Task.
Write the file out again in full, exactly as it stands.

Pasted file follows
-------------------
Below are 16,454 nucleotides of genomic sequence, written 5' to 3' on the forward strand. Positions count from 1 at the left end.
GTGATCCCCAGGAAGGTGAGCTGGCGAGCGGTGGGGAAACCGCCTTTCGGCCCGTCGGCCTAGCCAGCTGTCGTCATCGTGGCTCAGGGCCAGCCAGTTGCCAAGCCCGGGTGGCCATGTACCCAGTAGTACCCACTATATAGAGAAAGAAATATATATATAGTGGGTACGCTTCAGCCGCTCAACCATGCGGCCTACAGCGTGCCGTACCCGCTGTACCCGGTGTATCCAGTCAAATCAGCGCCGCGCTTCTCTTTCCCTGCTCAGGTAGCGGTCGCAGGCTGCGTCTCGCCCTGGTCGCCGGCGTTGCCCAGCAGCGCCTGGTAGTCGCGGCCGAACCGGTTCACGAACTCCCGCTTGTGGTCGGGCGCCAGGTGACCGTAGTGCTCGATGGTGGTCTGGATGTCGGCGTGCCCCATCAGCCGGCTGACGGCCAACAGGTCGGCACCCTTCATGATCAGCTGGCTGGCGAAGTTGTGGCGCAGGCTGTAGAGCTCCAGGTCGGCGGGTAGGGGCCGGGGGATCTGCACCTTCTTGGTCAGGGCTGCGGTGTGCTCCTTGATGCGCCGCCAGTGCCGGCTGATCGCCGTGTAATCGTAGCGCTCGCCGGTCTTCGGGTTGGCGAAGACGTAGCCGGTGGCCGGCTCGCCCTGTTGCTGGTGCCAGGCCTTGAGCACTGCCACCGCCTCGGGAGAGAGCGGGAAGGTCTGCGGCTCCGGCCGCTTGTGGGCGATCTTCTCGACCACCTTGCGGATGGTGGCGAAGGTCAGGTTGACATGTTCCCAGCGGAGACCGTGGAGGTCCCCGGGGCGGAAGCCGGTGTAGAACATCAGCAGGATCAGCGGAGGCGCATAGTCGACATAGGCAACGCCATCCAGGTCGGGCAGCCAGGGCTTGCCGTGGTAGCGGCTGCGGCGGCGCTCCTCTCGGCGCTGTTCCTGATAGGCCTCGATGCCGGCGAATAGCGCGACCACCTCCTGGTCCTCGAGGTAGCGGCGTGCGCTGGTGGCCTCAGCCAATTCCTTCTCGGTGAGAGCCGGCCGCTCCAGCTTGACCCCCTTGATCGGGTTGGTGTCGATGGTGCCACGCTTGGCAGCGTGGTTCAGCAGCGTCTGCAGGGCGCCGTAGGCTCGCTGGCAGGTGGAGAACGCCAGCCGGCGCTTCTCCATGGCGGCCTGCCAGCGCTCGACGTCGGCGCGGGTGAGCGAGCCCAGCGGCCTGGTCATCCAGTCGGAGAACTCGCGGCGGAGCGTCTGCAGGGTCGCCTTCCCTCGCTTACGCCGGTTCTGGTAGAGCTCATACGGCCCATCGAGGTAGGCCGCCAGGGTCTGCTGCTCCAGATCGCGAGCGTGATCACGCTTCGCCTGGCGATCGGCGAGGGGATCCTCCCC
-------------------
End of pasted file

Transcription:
Below are 16,454 nucleotides of genomic sequence, written 5' to 3' on the forward strand. Positions count from 1 at the left end.
GTGATCCCCAGGAAGGTGAGCTGGCGAGCGGTGGGGAAACCGCCTTTCGGCCCGTCGGCCTAGCCAGCTGTCGTCATCGTGGCTCAGGGCCAGCCAGTTGCCAAGCCCGGGTGGCCATGTACCCAGTAGTACCCACTATATAGAGAAAGAAATATATATATAGTGGGTACGCTTCAGCCGCTCAACCATGCGGCCTACAGCGTGCCGTACCCGCTGTACCCGGTGTATCCAGTCAAATCAGCGCCGCGCTTCTCTTTCCCTGCTCAGGTAGCGGTCGCAGGCTGCGTCTCGCCCTGGTCGCCGGCGTTGCCCAGCAGCGCCTGGTAGTCGCGGCCGAACCGGTTCACGAACTCCCGCTTGTGGTCGGGCGCCAGGTGACCGTAGTGCTCGATGGTGGTCTGGATGTCGGCGTGCCCCATCAGCCGGCTGACGGCCAACAGGTCGGCACCCTTCATGATCAGCTGGCTGGCGAAGTTGTGGCGCAGGCTGTAGAGCTCCAGGTCGGCGGGTAGGGGCCGGGGGATCTGCACCTTCTTGGTCAGGGCTGCGGTGTGCTCCTTGATGCGCCGCCAGTGCCGGCTGATCGCCGTGTAATCGTAGCGCTCGCCGGTCTTCGGGTTGGCGAAGACGTAGCCGGTGGCCGGCTCGCCCTGTTGCTGGTGCCAGGCCTTGAGCACTGCCACCGCCTCGGGAGAGAGCGGGAAGGTCTGCGGCTCCGGCCGCTTGTGGGCGATCTTCTCGACCACCTTGCGGATGGTGGCGAAGGTCAGGTTGACATGTTCCCAGCGGAGACCGTGGAGGTCCCCGGGGCGGAAGCCGGTGTAGAACATCAGCAGGATCAGCGGAGGCGCATAGTCGACATAGGCAACGCCATCCAGGTCGGGCAGCCAGGGCTTGCCGTGGTAGCGGCTGCGGCGGCGCTCCTCTCGGCGCTGTTCCTGATAGGCCTCGATGCCGGCGAATAGCGCGACCACCTCCTGGTCCTCGAGGTAGCGGCGTGCGCTGGTGGCCTCAGCCAATTCCTTCTCGGTGAGAGCCGGCCGCTCCAGCTTGACCCCCTTGATCGGGTTGGTGTCGATGGTGCCACGCTTGGCAGCGTGGTTCAGCAGCGTCTGCAGGGCGCCGTAGGCTCGCTGGCAGGTGGAGAACGCCAGCCGGCGCTTCTCCATGGCGGCCTGCCAGCGCTCGACGTCGGCGCGGGTGAGCGAGCCCAGCGGCCTGGTCATCCAGTCGGAGAACTCGCGGCGGAGCGTCTGCAGGGTCGCCTTCCCTCGCTTACGCCGGTTCTGGTAGAGCTCATACGGCCCATCGAGGTAGGCCGCCAGGGTCTGCTGCTCCAGATCGCGAGCGTGATCACGCTTCGCCTGGCGATCGGCGAGGGGATCCTCCCC